I just watched the documentary Won’t You Be My Neighbor, which gives a behind-the-scenes look into why Fred Rogers, known iconically as “Mr. Rogers,” started his show. Most do not know that Fred Rogers is a graduate of the Pittsburgh Theological Seminary. You could say that Mr. Rogers was a minister behind the television screen and, as a New York Times article states, "whose millions of congregants assembled in front of their parents’ television sets from the late 1960s until the early years of this century, absorbing his benign and friendly secular wisdom.”
I watched this documentary and was in love. It brought back joyful memories, tapped into my heart center, and awakened the dreams I always had for myself. The New York Times article goes on to say that, “Mister Rogers’ demeanor balanced openness with reserve, curiosity with tact. The most radical thing about him was his unwavering commitment to the value of kindness in the face of the world that could seem intent on devising new ways to be mean. ‘Let’s make the most of this beautiful day,’ he would sing at the start of each episode.”
This documentary got me to thinking about the state of our country today. It appears our country has morphed, creating new ways to be mean over the past couple of years. The idea of it’s “us against them,” and the narrative of “I am better than you” is in full effect. Folks are angry, fearful, and dealing with all sorts of hurtful attacks against decent beautiful human beings.
What’s really sad about this is our children are watching this and observing how the adults that are responsible for influencing their behavior respond to this increasing negative sentiment. Our children are growing up with trauma like none of us have likely experienced before. Yet, through it all, I see opportunities for growth in a positive direction for two reasons.
One, as a parent, I see how my responses directly affect my children. Undoubtedly, the division and hatred is unbearable at times. It certainly makes me sad and disappointed. At times, I lament and speak about the often grotesque bantering I hear. However, if I respond with the same type of hatred, division, apathy and hurtful words, so will my children. It’s okay not to be okay, but it’s not okay to be filled with hate.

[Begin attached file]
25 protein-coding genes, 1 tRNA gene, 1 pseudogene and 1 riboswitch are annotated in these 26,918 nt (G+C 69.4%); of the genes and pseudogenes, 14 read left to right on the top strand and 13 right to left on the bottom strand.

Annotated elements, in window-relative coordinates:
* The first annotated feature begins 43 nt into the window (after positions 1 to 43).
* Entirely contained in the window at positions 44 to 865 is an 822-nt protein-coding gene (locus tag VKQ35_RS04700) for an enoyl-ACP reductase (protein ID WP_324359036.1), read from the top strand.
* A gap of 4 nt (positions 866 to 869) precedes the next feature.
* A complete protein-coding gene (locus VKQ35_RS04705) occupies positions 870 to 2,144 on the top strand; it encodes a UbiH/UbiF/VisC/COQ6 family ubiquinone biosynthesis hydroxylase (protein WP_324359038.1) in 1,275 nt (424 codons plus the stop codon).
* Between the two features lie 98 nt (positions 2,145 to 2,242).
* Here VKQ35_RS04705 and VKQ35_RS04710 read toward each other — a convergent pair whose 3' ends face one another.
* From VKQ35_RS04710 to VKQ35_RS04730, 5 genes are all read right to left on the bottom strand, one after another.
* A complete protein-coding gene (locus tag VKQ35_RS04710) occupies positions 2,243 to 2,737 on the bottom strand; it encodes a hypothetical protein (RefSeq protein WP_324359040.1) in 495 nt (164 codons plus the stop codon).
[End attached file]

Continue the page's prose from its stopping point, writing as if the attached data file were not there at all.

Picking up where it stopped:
Granted, my children could very well be swayed by social media, the music they listen to and their friends, but in the long run, they will often reflect the same views I project. This is why I have to shut out the world, gather my thoughts, and think about how God would have me respond. If I respond with my emotions, I will get it wrong every single time. I pray that I do what God would have me to do.
And now, after watching Mr. Rogers, I can think about how he would respond, with his unwavering commitment to the value of kindness.
The second way I see opportunities for growth in a positive direction is in our schools. The New York Times article goes on to say, “He [Mr. Rogers] acknowledged that anger, fear and other kinds of hurt are part of the human repertoire and that children need to learn to speak honestly about those feelings, and to trust the people they share them with.”
Our children need space to speak honestly about their feelings, and school is a great place to do this. This is especially helpful for teens as most of them pull away from their parents during their middle school and high school years.
Students need to know that they can trust the adults in their school. This is why the real core of education is the relationship between the educator and the student, as I wrote in my recent blog. Educators should take cues from Mr. Rogers in order to master the art of balancing openness with reserve, and curiosity with tact, with an unwavering commitment to kindness, love and generosity.
I believe the world would be a better place and we could make the most of each beautiful day by being our brother and sisters’ keeper, and by actually being one another’s neighbor.
Thank you, Mr. Rogers. I hope to continuously live out your message and share it often.
Interested in having Diana speak to your school or organization, click here to book her. Follow Diana on social media through #dpinspires for daily challenges on how to rise and commit to living your very best life. Download a free chapter or an audio sample of her book, Inspiration in My Shoes by visiting her website.